Earlier this week, I wrote about the benefits of Google Glass and promised I would write about the dangers. There are enough of them that, even with the benefits in mind, it may be advisable to ban all products in this class from your work site and home except where expressly approved and supervised.
Currently, the Android platform is the least secure of the phone platforms, and recent evidence has been mounting that China is actively spreading related malware. Android is also the only one that McAfee has not only demonstrated can be taken over and run remotely by a hostile force, but actually where the phone can be overheated by an attacker until it fails.
We’ve been worried for some time that the microphone could be remotely activated, but as long as the phone remains in a pocket, purse, pouch or flat on a table, the remote activation of the camera was less of an issue. But if you place that camera on an employee’s head, the result could be catastrophic for intellectual property security; the result could be used to capture videos from bathrooms, meetings or unauthorized encounters that could embarrass executives or customers, and be used in legal actions ranging from sexual harassment to discrimination. Recall what the result of the surprise video from that Mitt Romney rally did to his campaign and the potential for damage goes well beyond the private sector.
Even if the phone isn’t hacked, an employee or visitor with hostile intent could entrap an unthinking employee or executive into saying something inappropriate, particularly at an event where alcohol is served (suggesting we may want to rethink those events) and then use it to blackmail or embarrass the executive or company. A head-mounted camera even used as a joke with the massive coverage that social media gets could have unintended, disastrous consequences.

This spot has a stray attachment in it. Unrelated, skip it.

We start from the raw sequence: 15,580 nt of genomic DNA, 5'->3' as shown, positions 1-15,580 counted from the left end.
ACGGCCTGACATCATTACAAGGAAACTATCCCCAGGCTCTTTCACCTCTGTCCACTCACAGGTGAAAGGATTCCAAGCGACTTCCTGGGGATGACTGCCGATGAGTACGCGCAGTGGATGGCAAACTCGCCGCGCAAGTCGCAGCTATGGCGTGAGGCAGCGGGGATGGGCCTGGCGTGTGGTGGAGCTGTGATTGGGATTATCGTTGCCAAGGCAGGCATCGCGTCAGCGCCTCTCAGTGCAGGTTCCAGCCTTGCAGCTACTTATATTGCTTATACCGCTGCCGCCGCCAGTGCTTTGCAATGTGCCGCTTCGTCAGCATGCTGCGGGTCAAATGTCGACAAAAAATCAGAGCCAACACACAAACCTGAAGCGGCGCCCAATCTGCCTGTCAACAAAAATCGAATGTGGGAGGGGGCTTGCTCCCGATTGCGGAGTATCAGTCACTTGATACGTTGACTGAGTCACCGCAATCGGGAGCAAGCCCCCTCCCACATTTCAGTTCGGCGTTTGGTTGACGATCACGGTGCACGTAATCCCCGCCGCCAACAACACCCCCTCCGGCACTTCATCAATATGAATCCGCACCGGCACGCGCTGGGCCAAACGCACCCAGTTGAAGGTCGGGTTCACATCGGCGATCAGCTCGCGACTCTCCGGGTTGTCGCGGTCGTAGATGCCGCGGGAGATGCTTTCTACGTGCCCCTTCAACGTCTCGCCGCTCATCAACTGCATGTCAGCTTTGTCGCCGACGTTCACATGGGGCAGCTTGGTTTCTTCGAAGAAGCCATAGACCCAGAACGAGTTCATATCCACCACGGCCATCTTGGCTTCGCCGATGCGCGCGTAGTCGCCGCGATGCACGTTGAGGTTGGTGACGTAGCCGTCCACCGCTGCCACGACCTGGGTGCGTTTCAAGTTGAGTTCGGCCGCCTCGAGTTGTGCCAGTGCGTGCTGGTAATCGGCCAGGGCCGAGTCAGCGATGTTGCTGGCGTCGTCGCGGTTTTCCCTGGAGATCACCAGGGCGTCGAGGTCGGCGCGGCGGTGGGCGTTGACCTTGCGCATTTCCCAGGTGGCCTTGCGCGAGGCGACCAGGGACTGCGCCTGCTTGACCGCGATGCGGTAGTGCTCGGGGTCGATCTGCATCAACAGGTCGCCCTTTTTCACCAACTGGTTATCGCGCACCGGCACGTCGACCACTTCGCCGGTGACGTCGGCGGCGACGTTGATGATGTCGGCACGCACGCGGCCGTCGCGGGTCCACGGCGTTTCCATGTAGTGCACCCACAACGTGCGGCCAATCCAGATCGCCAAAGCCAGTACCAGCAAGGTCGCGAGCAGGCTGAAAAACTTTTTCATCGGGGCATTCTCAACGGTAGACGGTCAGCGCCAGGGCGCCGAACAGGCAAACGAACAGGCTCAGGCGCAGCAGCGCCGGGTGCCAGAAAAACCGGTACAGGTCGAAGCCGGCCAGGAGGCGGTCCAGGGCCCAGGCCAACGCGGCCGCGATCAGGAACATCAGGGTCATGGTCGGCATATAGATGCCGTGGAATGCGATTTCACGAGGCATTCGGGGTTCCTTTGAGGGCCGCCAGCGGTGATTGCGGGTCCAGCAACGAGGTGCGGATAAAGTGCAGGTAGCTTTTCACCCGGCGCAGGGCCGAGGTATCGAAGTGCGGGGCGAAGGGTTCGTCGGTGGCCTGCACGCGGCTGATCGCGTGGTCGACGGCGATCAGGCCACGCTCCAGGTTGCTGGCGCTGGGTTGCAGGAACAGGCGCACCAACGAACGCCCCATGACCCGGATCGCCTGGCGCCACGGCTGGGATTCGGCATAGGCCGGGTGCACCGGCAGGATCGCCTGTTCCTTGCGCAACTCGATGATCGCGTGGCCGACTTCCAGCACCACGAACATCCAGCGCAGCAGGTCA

There are a lot of jobs that require a great deal of focus and the glasses could cause a distraction at a critical juncture. A crane operator or an employee using hazardous machinery or simply walking around dangerous equipment, if distracted by the glasses at the wrong time, could injure himself or someone else. A glance up at the wrong time while an employee is using a saw could cost the employee his or her fingers or put someone coupling a train in the wrong place at the right time with deadly consequences. At some future point, these glasses may become more location-aware and might actually prevent an accident by providing a proximity warning or other danger alert, but initially they won’t have this capability and are more likely to distract than help.
Even when driving this could initially be problem: A prompt while traffic is stopping in front of the car to look to the side and see something of interest could easily result in an accident. Eventually, I expect the technology will become more situation-aware and better integrated with car accident avoidance systems so they will become part of the safety solution and less of a problem, but initially they likely should not be worn while driving and could initially be even more distracting than cell phones currently are because they will literally be in your face.
Google has a horrid record when it comes to privacy (currently it is under investigation by six European countries) and its need to capture and report what its users are doing is economically driven by its ad-based revenue model. (As I was finishing this post, Google’s privacy director stepped down). This means the risk, even if the connected phone isn’t hacked, of them accidentally capturing and sharing a picture you wouldn’t want shared of an adult or child is exceptionally high. While laws are being written that likely punish Google, that will provide little comfort if an inappropriate picture makes it onto Facebook or a video onto YouTube. Eventually, parents may be able to use this technology to check up on their kids, but initially this technology is more likely to find uses that put these same children at risk and they could make sexting with smartphones appear relatively benign by comparison.
Putting a camera on large numbers of adults and children with a technology controlled by a company with a horrid record on privacy will likely result in some rather painful unintended consequences until laws and controls are put into place to contain the risk. Until then, even though the technology also has great promise, you may want to block it on your corporate premises and keep it from loved ones under your guidance until the rewards clearly overcome the risks.